Organizational role stress: confirmatory factor analysis approach.
Work related stress is of growing concern today, than it was two decades ago. This has become a major problem not only for individuals working within an organization but also for the organization itself. Cooper and Marshall (1978) suggested classification of stress in terms of six different stressors. Role stress is considered very important among these as it has a negative impact on organizational outcomes. The stress arising due to person's role is termed as role stress (Pareek, 1993). Role is defined as a set of functions, which an individual performs in response to the expectations of others as well as his own expectations (Khan et al., 1964). Therefore it becomes extremely important both for the individual and the organization to work in the area of role stress management.
Role-based research carried out by researchers has paid more attention only to a few dimensions of role stress like role conflict, role ambiguity and role overload (Richard, 2001; Bhatia and Kumar, 2003; Fried et al., 2003). However, the other important dimensions of role stress were ignored. Some researchers in India have made an attempt to study certain other dimensions of role stress like inter-role distance, role isolation, role stagnation, role-overload and role erosion using Pareek's Organizational Role Stress (ORS) Scale (1982). This scale considers all the dimensions of role stress. A study conducted by Aziz, (2004), investigated the intensity of organizational role stress among women informational technology professionals in the Indian private sector. Resource inadequacy has emerged as the most potent role stressor, followed by role overload and personal inadequacy. The research finds differences in the level of stress between married and unmarried employees on several role stressors. However, level of education did not emerge as a significant differentiator of stressors.
Based on the fact that stressors vary from one job category to another depending on the personality characteristics of focal person, a study was conducted by Pestonjee, (1987) exploring role stresses on three categories of management personnel, namely top management, middle management
and IAS officers using correlational analysis. The average age of the three sample categories was 48.22, 41.60 and 42 .90 years, respectively. The findings of this study indicated that inter-role distance and role erosion were found to be dominant contributors of role stress whereas role ambiguity and personal inadequacy were the least dominant contributors of role stress in all the three job categories.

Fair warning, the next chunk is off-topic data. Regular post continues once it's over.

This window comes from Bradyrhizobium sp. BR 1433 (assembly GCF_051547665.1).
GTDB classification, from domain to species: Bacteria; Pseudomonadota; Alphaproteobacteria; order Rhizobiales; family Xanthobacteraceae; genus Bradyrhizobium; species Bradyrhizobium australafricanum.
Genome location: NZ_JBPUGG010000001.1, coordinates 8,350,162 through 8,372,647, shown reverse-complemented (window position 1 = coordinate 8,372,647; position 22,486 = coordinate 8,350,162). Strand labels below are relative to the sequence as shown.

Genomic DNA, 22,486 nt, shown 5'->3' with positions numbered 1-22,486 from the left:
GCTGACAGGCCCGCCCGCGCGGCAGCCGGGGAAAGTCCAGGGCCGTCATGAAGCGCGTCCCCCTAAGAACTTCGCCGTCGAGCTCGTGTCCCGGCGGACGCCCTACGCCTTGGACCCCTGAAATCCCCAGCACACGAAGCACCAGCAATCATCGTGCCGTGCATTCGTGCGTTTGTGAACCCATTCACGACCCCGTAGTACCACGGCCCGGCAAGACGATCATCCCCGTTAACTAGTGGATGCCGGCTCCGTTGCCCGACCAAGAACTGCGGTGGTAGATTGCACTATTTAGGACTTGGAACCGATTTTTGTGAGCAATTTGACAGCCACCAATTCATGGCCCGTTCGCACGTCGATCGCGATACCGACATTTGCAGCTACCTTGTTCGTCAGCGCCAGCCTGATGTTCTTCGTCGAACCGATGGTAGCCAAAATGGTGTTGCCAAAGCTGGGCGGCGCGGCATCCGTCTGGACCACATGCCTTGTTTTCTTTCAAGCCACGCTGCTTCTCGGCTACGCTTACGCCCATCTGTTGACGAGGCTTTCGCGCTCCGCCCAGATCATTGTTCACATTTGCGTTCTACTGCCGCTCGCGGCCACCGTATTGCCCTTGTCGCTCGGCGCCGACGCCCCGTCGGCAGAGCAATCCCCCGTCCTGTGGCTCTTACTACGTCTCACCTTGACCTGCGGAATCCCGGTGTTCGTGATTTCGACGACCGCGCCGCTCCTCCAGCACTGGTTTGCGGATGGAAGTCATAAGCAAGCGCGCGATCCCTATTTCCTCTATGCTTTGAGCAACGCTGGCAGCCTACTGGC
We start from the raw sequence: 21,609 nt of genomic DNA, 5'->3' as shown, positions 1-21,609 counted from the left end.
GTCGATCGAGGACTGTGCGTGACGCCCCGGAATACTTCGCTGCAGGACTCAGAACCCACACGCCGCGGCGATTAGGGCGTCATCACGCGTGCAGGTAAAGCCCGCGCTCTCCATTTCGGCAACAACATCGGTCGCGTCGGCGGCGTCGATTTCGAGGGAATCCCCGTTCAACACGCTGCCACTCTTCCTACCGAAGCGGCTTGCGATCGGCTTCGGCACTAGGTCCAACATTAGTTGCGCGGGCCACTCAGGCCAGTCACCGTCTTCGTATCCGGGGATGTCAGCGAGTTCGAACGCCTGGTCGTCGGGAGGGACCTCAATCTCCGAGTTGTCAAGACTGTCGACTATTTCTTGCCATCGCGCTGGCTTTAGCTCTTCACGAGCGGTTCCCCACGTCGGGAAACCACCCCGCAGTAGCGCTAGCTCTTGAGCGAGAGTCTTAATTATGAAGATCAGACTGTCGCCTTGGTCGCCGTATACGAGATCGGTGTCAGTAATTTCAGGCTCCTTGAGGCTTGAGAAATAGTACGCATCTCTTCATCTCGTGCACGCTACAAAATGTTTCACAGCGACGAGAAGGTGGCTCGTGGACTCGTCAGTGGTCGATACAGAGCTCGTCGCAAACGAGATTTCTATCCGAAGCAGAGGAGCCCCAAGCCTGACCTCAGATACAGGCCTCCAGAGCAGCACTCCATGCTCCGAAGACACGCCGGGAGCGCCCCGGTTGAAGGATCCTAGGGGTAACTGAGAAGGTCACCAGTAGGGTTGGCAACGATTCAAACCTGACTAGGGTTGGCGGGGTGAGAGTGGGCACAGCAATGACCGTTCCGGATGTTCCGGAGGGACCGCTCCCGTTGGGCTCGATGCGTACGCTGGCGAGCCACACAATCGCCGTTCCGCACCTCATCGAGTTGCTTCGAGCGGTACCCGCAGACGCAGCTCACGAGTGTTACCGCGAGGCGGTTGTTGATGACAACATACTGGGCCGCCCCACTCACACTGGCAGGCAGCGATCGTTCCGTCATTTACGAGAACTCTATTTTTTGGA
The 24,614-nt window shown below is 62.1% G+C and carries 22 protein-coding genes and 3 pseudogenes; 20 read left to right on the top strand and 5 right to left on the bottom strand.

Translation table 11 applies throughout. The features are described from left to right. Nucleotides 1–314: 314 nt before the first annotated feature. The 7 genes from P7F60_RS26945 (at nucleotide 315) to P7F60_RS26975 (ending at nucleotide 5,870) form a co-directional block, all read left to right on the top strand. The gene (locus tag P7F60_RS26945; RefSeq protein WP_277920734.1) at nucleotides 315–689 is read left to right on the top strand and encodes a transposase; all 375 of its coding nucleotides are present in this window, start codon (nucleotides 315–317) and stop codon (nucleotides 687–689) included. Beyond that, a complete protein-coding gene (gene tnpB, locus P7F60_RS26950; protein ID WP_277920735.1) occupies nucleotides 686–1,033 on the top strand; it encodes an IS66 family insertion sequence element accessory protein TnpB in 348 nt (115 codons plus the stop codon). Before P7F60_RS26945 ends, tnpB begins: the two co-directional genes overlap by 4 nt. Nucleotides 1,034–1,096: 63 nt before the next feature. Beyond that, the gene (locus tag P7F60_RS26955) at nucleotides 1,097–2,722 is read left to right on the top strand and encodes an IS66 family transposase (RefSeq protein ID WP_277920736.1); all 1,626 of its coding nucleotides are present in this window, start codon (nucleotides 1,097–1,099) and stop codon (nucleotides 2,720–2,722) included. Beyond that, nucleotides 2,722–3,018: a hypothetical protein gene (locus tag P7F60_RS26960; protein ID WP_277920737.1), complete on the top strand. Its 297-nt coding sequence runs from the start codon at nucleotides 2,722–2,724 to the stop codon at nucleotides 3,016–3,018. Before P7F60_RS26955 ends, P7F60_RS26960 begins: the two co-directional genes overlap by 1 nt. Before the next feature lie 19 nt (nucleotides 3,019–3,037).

Satyanarayana (1995) investigated stressors among executives and supervisors. The analysis of the data revealed that role erosion, personal inadequacy, resource inadequacy, and role stagnation were identified as dominant contributors of role stress in executives and supervisors. Kumar (1989) studied the relationship between role-stress, role-satisfaction and role efficacy using a sample of lower and middle level executives from different functional areas of an oil company. The major findings indicated that marketing executives experienced maximum role stress in comparison to finance, production and personnel executives. Personnel executives obtained lowest scores on total role stress.
Pandey (1997) examined the relationship between role stress and role efficacy using a sample of personnel of Indian Railways. The findings of the study indicated that coefficients of correlation between the first dimensions of role efficacy namely, centrality and all the 10 dimensions of role stress were found to be negative. The second dimension of role efficacy i.e. integration was correlated negatively and significantly with all the dimension of role stress except role erosion. Creativity, the third dimension of role efficacy was found to have non-significant but positive correlations with all dimensions of role stress except role overload and self-role distance. The relationship of inter-role linkage with role stress was found to be negative in seven cases but was not statistically significant. A similar finding was reported by Sen (1982).